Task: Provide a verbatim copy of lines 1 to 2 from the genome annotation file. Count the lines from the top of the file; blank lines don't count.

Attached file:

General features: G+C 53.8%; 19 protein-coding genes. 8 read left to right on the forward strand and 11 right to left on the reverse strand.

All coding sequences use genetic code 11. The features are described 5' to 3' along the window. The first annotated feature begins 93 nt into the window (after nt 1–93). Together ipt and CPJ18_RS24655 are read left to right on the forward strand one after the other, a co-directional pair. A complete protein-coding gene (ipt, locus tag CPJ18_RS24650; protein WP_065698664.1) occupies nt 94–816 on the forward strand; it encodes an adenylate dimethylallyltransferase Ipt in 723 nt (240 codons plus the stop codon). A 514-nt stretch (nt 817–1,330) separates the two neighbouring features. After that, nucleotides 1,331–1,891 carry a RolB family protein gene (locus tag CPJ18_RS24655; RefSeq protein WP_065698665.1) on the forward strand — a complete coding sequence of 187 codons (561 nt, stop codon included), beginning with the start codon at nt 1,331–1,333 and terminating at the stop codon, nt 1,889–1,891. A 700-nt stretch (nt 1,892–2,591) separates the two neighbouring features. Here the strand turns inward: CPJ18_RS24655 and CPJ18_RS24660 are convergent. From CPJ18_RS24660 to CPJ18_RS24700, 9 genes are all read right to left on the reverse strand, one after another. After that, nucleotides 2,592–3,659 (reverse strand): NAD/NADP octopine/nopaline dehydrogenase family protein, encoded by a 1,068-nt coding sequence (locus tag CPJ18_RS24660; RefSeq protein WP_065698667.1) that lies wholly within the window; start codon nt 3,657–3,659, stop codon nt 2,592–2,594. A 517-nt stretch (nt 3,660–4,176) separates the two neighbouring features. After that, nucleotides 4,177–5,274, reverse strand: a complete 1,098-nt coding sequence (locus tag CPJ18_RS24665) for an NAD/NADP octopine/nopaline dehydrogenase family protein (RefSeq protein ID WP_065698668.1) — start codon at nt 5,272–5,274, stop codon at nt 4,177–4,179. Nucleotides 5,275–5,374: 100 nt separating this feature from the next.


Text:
General features: G+C 53.8%; 19 protein-coding genes. 8 read left to right on the forward strand and 11 right to left on the reverse strand.

All coding sequences use genetic code 11. The features are described 5' to 3' along the window. The first annotated feature begins 93 nt into the window (after nt 1–93). Together ipt and CPJ18_RS24655 are read left to right on the forward strand one after the other, a co-directional pair. A complete protein-coding gene (ipt, locus tag CPJ18_RS24650; protein WP_065698664.1) occupies nt 94–816 on the forward strand; it encodes an adenylate dimethylallyltransferase Ipt in 723 nt (240 codons plus the stop codon). A 514-nt stretch (nt 817–1,330) separates the two neighbouring features. After that, nucleotides 1,331–1,891 carry a RolB family protein gene (locus tag CPJ18_RS24655; RefSeq protein WP_065698665.1) on the forward strand — a complete coding sequence of 187 codons (561 nt, stop codon included), beginning with the start codon at nt 1,331–1,333 and terminating at the stop codon, nt 1,889–1,891. A 700-nt stretch (nt 1,892–2,591) separates the two neighbouring features. Here the strand turns inward: CPJ18_RS24655 and CPJ18_RS24660 are convergent. From CPJ18_RS24660 to CPJ18_RS24700, 9 genes are all read right to left on the reverse strand, one after another. After that, nucleotides 2,592–3,659 (reverse strand): NAD/NADP octopine/nopaline dehydrogenase family protein, encoded by a 1,068-nt coding sequence (locus tag CPJ18_RS24660; RefSeq protein WP_065698667.1) that lies wholly within the window; start codon nt 3,657–3,659, stop codon nt 2,592–2,594. A 517-nt stretch (nt 3,660–4,176) separates the two neighbouring features. After that, nucleotides 4,177–5,274, reverse strand: a complete 1,098-nt coding sequence (locus tag CPJ18_RS24665) for an NAD/NADP octopine/nopaline dehydrogenase family protein (RefSeq protein ID WP_065698668.1) — start codon at nt 5,272–5,274, stop codon at nt 4,177–4,179. Nucleotides 5,275–5,374: 100 nt separating this feature from the next.